Syrian refugees under temporary protection in Turkey will have extended access to vocational training centers through social and economic cohesion projects, according to National Education Ministry.
The country carries out projects on the social and economic integration of Syrian refugees under temporary protection through vocational training, a statement by the ministry said.
The latest situation in the projects and new steps to be taken for the integration of Syrian refugees were discussed at a meeting chaired by Mahmut Ozer, the deputy education minister responsible for vocational and technical education.
Improvements in the Vocational Training Program for Employment and Social and Economic Adaptation Project through Vocational and Technical Education projects and steps to extending the access of Syrian refugees to vocational training centers that promote social and economic cohesion and employability were also evaluated.
Explaining that they have focused on social and economic cohesion through vocational and technical education in the last three years, Ozer said they have also carried out international projects.
While Syrian students receive education once a week at vocational training centers, the other days they receive occupational skill training in the businesses, he noted.
The vocational training center also supports students with one-third of the minimum wage for four years of education, he added.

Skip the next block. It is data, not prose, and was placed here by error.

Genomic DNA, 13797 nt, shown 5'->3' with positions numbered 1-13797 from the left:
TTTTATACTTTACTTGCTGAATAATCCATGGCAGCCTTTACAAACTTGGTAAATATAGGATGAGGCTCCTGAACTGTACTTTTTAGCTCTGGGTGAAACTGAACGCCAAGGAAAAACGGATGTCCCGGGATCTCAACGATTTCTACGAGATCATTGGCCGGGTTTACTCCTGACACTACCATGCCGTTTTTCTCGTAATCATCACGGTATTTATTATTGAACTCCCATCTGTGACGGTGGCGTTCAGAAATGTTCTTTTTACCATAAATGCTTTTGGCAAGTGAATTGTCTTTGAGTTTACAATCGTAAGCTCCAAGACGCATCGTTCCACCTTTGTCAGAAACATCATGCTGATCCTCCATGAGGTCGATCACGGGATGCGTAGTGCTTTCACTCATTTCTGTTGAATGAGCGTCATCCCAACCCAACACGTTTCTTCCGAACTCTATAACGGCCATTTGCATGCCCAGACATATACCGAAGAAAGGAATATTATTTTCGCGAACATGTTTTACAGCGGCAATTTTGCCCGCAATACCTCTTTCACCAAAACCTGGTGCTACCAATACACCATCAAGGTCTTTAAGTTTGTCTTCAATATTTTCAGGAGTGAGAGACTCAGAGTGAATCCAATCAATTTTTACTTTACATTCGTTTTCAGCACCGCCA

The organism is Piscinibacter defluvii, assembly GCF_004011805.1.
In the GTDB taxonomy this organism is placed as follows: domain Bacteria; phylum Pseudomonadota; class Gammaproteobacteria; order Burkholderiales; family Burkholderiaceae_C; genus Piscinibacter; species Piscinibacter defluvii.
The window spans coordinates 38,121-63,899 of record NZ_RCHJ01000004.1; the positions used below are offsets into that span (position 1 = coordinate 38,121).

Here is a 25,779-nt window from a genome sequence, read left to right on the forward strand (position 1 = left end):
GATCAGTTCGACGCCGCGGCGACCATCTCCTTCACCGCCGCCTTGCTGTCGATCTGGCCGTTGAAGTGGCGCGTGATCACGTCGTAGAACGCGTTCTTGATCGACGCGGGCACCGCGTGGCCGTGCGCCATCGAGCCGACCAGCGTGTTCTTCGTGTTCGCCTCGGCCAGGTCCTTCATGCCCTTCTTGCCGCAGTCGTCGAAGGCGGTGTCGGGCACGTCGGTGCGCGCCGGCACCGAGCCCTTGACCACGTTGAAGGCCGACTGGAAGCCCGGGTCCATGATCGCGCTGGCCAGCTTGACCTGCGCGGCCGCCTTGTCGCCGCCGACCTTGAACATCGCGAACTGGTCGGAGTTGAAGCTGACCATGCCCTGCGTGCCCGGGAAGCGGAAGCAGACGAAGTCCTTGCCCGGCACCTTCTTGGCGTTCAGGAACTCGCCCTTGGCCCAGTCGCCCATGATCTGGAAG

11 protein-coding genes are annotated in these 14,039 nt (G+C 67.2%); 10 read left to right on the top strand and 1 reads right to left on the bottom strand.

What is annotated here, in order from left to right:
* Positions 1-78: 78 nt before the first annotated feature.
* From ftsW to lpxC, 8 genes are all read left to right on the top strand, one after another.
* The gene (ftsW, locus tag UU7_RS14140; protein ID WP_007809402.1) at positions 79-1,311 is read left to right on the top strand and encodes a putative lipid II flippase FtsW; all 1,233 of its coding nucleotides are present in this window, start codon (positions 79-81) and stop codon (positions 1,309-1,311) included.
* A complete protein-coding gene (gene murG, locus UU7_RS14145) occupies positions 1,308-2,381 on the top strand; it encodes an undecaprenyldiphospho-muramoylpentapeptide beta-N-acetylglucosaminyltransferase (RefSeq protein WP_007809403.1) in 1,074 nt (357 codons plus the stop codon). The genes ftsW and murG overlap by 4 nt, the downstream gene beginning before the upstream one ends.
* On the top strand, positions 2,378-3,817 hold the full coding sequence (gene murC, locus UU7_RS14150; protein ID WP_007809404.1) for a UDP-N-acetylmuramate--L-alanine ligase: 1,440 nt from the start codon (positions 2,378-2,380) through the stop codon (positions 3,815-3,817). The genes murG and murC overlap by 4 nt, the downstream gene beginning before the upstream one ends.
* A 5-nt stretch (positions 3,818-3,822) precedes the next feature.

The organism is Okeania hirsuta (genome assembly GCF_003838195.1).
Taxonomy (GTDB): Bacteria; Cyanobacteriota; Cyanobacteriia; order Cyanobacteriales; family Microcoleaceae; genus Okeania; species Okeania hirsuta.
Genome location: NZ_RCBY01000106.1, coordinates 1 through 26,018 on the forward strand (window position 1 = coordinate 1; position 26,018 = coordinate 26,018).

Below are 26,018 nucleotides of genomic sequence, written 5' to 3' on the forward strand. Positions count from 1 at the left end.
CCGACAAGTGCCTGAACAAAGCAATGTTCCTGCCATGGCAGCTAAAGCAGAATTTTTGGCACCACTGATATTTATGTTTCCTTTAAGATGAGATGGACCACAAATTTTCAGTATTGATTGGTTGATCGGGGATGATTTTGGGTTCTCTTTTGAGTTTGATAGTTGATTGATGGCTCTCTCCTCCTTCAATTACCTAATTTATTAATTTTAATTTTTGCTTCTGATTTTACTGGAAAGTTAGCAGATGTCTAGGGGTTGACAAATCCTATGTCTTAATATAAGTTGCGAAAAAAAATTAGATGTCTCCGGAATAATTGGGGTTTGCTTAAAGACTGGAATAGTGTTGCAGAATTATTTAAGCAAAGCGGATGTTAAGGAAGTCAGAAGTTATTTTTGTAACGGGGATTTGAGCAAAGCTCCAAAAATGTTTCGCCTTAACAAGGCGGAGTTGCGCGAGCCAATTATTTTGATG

Currently, 3,000 of around 150,000 students in these centers, accounting for 2% of the total, are Syrians, Ozer said, noting that their goal this year is to increase this rate to 10%.
Ozer underlined at the meeting that Turkey hosts the highest number of Syrian refugees in the world.
He emphasized that significant progress has been made in the access of school-age Syrian children to education, adding that many projects have been successfully implemented to raise the schooling rate at all levels.
Ozer also said more Syrian students study in Turkey than the total number of students in many European countries.
Syria has been ravaged by a civil war since early 2011 when the regime cracked down on pro-democracy protesters. Hundreds of thousands of people have been killed and more than 10 million remain displaced, according to UN estimates.
Turkey hosts more than 3.6 million refugees -- more than any country in the world.